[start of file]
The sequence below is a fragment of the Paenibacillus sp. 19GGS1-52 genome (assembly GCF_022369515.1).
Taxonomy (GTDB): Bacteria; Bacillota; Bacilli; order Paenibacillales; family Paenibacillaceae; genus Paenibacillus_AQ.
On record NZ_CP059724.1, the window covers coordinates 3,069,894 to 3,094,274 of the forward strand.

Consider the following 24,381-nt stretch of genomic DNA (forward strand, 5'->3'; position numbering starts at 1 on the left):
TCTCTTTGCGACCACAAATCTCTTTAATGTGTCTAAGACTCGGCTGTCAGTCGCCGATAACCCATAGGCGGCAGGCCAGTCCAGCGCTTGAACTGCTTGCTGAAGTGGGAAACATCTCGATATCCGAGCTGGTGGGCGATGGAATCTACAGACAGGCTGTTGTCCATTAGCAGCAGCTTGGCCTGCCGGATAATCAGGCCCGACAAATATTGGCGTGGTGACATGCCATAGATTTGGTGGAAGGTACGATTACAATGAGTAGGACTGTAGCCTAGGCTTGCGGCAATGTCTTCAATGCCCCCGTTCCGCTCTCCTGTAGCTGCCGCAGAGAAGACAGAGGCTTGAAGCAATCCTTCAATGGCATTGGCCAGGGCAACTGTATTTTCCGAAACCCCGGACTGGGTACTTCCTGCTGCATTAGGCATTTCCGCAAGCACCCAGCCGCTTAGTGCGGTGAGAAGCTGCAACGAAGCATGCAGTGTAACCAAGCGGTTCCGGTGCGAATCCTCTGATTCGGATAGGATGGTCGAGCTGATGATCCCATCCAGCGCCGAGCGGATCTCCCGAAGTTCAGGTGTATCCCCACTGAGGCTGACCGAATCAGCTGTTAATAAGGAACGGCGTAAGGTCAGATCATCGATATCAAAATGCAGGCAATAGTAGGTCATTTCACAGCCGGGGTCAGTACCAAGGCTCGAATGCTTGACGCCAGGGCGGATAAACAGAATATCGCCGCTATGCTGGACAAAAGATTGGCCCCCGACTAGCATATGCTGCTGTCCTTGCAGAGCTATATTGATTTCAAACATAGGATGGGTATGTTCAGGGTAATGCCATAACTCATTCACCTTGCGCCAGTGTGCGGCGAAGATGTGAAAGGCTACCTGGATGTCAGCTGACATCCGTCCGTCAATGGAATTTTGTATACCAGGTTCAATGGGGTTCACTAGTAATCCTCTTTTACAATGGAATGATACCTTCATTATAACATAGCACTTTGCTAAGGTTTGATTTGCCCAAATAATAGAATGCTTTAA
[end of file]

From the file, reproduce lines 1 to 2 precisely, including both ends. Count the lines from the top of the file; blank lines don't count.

The sequence below is a fragment of the Paenibacillus sp. 19GGS1-52 genome (assembly GCF_022369515.1).
Taxonomy (GTDB): Bacteria; Bacillota; Bacilli; order Paenibacillales; family Paenibacillaceae; genus Paenibacillus_AQ.